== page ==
Centre of excellence for inpatient orthopaedic surgery in north west London gets the go-ahead

A proposal to bring together most routine inpatient orthopaedic surgery in north west London in a new centre of excellence at Central Middlesex Hospital was approved today (Tuesday 21 March) by NHS North West London, the sector’s integrated care board. The proposal incorporates feedback from a 13-week public consultation that closed earlier this year involving almost 2,000 people.

The North West London Acute Provider Collaborative, made up of the sector’s four acute NHS trusts, developed the proposal to improve quality and reduce long waiting times, primarily for hip and knee replacements. Patients referred to any hospital in north west London for routine inpatient orthopaedic surgery who are generally in good health will have their surgery in the new ‘elective orthopaedic centre’ once opened. Over 4,000 patients a year are expected to have their surgery at the new centre.

End-to-end care for patients who have their operation at the new centre will continue to be the responsibility of the surgical team at their ‘home orthopaedic hospital’, with outpatient care provided locally or online. Patients will only need to travel to Central Middlesex for their operation. Their ‘home orthopaedic hospital’ surgeons will carry out the operation at the elective orthopaedic centre with the support of a permanent, specialist team. Door-to-door transport to and from the new centre will be provided for patients who are unable to travel independently or via an existing patient transport scheme and who would otherwise encounter a long, complex or costly journey.

Care pathways for patients with complex health needs and day-case patients are unchanged and surgery will be provided, as now, at a range of north west London hospitals. These patients will also benefit from shorter waiting times, as moving low-complexity, inpatient surgery to the new centre will free up capacity at these other hospitals.   

Dr Roger Chinn, chair of the group that developed the proposal and chief medical officer for Chelsea and Westminster Hospital NHS Foundation Trust, said: “Our new approach to orthopaedic surgery is excellent news for communities across north west London. Centres that focus on specific, routine operations have been shown to produce fewer surgical complications and shorter lengths of stay. They are more efficient too which means we can treat more people and reduce waiting times. Having a centre on a site without an A&E department, like the one planned for Central Middlesex, also means there is much less chance of disruption due to surges in urgent and emergency demand.

“The proposal agreed today benefitted enormously from feedback gathered through our public consultation, and we’re very grateful to everyone who took part. The feedback emphasised the need for additional transport support, for care – between hospitals and with community services – to be fully joined-up and to avoid leaving anyone behind with new ways of working, particularly in terms of expanding digital options. We have built on our initial proposal, committing to a door-to-door transport offer, patient navigators and ensuring in-person alternatives to all digital services.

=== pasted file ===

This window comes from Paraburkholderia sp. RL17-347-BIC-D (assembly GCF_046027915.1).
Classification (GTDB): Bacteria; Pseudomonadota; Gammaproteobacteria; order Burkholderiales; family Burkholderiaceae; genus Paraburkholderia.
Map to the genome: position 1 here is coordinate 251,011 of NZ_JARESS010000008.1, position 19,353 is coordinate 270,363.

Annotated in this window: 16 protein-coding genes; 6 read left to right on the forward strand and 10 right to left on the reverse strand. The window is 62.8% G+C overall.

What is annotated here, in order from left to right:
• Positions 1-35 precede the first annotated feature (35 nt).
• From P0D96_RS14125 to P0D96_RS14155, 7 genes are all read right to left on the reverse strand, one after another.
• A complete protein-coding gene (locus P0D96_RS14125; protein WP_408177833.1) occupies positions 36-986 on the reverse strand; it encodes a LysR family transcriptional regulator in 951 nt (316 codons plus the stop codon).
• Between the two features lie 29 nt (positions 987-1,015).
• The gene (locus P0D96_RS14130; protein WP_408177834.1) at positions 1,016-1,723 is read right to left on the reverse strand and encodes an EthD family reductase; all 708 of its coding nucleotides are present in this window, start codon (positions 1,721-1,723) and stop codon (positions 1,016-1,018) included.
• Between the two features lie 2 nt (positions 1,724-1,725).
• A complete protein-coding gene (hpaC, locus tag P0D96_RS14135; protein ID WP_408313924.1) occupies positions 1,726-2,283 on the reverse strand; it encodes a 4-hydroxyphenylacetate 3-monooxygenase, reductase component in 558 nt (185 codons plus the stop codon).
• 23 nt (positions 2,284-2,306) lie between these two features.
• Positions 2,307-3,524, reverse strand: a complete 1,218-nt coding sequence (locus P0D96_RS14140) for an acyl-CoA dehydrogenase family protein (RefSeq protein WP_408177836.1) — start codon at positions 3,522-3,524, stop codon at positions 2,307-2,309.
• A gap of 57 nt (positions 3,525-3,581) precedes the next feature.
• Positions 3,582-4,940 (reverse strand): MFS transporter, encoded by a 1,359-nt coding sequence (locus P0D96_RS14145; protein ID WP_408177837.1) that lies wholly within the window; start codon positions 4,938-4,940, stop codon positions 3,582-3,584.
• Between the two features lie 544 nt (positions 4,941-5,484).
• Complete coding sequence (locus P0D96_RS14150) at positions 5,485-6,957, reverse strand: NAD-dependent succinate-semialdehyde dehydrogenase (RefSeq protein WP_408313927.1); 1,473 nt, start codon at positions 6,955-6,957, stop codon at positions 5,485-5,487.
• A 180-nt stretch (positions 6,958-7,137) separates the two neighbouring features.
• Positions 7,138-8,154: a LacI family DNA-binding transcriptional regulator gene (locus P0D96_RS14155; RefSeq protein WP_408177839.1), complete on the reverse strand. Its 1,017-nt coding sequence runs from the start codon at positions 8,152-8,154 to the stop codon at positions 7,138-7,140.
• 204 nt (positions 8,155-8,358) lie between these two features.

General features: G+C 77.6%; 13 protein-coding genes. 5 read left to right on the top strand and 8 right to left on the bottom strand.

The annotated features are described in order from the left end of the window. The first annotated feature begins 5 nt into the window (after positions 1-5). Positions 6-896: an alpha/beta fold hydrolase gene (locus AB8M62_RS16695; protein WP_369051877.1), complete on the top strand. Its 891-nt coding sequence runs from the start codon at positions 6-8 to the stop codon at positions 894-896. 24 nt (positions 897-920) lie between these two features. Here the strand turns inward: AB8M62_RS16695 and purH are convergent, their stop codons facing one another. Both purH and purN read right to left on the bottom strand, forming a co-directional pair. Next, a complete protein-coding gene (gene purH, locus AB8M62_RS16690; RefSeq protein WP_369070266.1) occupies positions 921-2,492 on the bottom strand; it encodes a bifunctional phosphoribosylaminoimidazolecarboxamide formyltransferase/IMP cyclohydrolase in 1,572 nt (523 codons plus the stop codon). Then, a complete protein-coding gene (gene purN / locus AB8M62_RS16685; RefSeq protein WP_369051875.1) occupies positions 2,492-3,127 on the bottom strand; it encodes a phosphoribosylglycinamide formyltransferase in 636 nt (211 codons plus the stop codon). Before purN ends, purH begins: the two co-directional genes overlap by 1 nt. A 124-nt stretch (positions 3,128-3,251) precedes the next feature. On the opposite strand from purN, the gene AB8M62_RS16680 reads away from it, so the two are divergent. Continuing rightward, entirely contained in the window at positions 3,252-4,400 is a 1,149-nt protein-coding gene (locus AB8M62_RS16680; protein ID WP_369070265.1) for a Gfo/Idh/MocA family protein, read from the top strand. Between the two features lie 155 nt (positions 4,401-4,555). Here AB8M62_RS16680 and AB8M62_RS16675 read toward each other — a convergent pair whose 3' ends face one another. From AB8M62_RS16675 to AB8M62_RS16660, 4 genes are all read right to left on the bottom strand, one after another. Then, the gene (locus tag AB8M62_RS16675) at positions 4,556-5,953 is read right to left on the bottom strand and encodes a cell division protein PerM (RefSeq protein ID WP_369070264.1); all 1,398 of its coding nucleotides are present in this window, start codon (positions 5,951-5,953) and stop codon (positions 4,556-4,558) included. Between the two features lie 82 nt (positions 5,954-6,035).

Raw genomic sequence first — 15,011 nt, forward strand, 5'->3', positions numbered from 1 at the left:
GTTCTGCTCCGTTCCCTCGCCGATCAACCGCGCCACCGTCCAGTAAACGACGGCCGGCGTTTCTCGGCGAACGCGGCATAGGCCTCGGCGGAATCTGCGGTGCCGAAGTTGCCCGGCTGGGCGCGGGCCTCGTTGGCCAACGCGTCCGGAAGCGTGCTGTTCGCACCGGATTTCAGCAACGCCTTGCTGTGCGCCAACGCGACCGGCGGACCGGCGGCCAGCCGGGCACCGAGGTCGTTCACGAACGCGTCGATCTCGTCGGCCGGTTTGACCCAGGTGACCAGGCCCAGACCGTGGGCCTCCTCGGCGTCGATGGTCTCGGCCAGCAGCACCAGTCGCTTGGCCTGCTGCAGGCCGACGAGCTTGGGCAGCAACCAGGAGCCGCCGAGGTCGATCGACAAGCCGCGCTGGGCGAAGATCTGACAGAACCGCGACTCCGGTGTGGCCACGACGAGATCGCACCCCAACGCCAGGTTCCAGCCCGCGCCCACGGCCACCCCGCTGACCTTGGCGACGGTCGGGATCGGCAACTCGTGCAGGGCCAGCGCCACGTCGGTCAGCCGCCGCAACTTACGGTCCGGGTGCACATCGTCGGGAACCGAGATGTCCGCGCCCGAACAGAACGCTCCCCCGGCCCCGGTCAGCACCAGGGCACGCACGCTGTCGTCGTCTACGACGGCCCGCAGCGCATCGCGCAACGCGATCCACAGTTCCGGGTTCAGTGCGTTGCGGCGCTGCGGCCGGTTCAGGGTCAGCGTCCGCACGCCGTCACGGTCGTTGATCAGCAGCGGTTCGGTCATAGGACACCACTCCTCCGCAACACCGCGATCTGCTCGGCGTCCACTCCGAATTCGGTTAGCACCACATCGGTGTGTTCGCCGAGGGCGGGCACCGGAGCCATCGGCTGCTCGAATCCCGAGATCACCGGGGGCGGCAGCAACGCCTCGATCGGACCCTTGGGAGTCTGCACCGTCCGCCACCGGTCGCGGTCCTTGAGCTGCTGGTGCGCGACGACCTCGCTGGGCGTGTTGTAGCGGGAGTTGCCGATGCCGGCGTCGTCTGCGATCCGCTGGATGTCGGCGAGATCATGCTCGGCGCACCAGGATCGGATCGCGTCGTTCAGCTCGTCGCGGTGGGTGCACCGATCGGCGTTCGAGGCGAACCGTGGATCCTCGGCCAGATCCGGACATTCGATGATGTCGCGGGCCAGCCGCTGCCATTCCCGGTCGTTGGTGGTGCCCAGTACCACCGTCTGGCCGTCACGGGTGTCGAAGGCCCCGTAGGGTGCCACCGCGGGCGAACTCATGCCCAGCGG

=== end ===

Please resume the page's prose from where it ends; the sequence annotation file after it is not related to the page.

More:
“We also think the new approach will be good for staff, creating a wider range of roles and more opportunities to learn and develop. We will be creating more detailed workforce plans in partnership with our staff over the coming months but we don’t anticipate that anyone will be expected to move to the new centre unless they choose to do so. We need to appoint more permanent staff for orthopaedic surgery across north west London and so we will be working up a joint recruitment campaign.”

Central Middlesex Hospital is now set to benefit from a £9m investment to create a dedicated 41-bed unit through a small expansion and some re-modelling. The aim is to open the centre later this year, with the project expected to pass additional gateways over the coming months, including approval of a full business case and implementation plan.  

As well as feedback from the public consultation, the proposal reflects feedback and guidance from the London Clinical Senate, the North West London Joint Health Overview and Scrutiny Committee and the Mayor of London (who commissioned the Nuffield Trust to assess the proposal against his six tests for major NHS service change). The proposal is set out in a ‘decision making business case’ that has been published on the Collaborative website